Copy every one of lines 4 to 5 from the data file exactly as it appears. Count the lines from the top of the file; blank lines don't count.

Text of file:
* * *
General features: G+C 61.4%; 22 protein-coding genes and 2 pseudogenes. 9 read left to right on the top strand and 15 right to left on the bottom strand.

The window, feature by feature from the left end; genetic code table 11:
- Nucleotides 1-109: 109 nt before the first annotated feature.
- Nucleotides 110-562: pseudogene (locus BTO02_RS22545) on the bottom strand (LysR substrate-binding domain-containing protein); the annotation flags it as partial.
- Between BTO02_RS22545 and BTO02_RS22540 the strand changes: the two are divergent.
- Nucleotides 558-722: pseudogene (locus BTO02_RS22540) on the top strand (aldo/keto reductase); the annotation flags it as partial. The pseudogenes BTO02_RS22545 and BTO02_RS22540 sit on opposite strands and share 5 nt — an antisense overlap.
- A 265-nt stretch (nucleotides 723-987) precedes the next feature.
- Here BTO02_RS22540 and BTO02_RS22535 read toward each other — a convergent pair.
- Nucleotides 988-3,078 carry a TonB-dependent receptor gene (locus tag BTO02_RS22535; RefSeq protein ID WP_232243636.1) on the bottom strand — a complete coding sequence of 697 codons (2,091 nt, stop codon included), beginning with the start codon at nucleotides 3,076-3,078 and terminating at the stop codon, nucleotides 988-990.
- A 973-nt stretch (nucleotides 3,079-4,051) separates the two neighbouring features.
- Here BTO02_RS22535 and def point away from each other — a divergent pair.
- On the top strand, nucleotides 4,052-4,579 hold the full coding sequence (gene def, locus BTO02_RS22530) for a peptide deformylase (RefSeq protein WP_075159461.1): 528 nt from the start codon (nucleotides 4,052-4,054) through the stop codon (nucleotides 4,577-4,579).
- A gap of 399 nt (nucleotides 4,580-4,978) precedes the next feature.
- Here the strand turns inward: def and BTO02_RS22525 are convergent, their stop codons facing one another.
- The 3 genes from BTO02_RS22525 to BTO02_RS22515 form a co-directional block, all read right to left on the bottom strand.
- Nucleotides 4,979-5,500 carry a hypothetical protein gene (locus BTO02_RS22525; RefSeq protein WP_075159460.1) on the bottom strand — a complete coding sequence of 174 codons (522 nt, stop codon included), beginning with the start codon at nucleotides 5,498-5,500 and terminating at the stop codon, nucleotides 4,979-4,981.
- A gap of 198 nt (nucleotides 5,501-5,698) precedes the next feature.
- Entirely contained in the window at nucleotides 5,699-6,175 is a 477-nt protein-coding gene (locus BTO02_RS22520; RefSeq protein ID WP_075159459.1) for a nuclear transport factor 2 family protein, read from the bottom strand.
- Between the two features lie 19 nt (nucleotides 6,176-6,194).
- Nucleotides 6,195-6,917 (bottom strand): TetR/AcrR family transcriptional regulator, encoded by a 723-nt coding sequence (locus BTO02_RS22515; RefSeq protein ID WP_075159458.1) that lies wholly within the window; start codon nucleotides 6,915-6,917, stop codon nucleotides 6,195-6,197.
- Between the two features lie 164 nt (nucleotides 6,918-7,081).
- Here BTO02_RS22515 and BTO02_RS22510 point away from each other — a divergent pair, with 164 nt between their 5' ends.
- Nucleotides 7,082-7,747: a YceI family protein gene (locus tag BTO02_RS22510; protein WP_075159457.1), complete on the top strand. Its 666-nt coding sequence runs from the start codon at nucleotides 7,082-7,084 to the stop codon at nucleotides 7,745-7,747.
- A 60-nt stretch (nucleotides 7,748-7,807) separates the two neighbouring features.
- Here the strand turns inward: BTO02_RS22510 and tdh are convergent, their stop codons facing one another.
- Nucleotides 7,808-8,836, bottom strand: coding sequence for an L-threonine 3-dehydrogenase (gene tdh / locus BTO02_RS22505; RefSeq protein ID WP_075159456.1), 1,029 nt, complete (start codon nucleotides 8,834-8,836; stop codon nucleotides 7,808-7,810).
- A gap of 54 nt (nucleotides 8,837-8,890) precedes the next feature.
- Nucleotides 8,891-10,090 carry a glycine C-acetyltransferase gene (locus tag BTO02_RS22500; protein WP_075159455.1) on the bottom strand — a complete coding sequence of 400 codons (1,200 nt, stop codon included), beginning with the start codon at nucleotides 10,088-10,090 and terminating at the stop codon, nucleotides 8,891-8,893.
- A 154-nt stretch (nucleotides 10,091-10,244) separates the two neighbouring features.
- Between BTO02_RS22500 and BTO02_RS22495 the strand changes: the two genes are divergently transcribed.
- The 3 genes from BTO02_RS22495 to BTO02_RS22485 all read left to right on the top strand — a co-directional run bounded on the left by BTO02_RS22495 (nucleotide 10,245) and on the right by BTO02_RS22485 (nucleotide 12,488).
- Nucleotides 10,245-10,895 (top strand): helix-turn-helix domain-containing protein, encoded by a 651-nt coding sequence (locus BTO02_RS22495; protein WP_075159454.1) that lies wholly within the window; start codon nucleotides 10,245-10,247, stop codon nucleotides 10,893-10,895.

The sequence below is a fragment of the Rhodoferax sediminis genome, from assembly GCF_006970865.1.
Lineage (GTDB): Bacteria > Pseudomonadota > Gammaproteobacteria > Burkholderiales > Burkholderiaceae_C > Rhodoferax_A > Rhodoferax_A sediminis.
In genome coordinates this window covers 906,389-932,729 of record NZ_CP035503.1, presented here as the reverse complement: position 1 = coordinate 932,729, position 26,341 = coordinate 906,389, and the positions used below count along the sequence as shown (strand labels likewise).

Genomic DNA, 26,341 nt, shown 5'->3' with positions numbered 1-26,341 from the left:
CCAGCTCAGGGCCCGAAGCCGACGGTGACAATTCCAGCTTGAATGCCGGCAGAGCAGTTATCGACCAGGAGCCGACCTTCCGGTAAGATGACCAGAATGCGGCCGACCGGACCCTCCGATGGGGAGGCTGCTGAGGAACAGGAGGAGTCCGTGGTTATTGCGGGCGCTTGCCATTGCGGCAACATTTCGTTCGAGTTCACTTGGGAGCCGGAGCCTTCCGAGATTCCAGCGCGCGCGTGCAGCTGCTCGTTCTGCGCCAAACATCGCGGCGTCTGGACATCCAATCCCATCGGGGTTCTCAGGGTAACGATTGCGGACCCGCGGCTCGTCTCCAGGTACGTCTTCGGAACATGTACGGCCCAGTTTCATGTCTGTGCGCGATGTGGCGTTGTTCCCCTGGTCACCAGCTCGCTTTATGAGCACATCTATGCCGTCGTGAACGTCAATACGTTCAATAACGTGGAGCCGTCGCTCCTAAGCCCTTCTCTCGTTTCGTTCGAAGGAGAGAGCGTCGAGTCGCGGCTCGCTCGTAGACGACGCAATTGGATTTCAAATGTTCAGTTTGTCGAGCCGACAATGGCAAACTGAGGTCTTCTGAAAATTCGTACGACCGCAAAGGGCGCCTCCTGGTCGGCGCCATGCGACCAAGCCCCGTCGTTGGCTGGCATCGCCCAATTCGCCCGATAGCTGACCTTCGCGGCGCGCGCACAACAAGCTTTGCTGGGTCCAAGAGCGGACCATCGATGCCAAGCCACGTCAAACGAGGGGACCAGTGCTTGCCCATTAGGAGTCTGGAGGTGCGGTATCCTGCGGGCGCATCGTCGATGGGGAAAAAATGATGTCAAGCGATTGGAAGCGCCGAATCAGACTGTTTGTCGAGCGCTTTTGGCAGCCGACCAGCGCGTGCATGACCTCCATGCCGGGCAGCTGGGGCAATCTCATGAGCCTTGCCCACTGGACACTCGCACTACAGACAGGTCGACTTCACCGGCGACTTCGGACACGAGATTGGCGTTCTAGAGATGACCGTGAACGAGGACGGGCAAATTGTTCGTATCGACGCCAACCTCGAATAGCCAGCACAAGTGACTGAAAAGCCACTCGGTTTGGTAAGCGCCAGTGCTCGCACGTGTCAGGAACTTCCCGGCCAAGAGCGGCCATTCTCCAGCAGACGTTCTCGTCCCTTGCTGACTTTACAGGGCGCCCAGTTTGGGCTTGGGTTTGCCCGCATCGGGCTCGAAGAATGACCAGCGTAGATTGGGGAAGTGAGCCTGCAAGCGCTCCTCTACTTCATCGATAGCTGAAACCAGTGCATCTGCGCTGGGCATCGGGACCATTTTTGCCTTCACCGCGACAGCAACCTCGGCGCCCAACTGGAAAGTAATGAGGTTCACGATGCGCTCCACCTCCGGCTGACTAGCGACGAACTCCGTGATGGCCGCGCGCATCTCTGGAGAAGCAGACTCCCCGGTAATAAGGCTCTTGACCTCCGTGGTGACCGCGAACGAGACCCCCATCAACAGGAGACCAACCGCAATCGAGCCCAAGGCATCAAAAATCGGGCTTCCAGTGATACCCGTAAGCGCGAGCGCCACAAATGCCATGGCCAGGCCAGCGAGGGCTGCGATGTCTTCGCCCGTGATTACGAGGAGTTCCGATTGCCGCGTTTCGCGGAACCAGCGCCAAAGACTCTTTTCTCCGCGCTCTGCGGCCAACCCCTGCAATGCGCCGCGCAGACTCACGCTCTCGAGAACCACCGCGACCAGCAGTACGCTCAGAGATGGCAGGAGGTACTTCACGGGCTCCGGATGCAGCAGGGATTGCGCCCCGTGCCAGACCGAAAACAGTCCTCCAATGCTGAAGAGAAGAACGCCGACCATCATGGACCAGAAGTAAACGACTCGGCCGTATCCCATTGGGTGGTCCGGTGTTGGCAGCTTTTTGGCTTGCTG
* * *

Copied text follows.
- Nucleotides 110-562: pseudogene (locus BTO02_RS22545) on the bottom strand (LysR substrate-binding domain-containing protein); the annotation flags it as partial.
- Between BTO02_RS22545 and BTO02_RS22540 the strand changes: the two are divergent.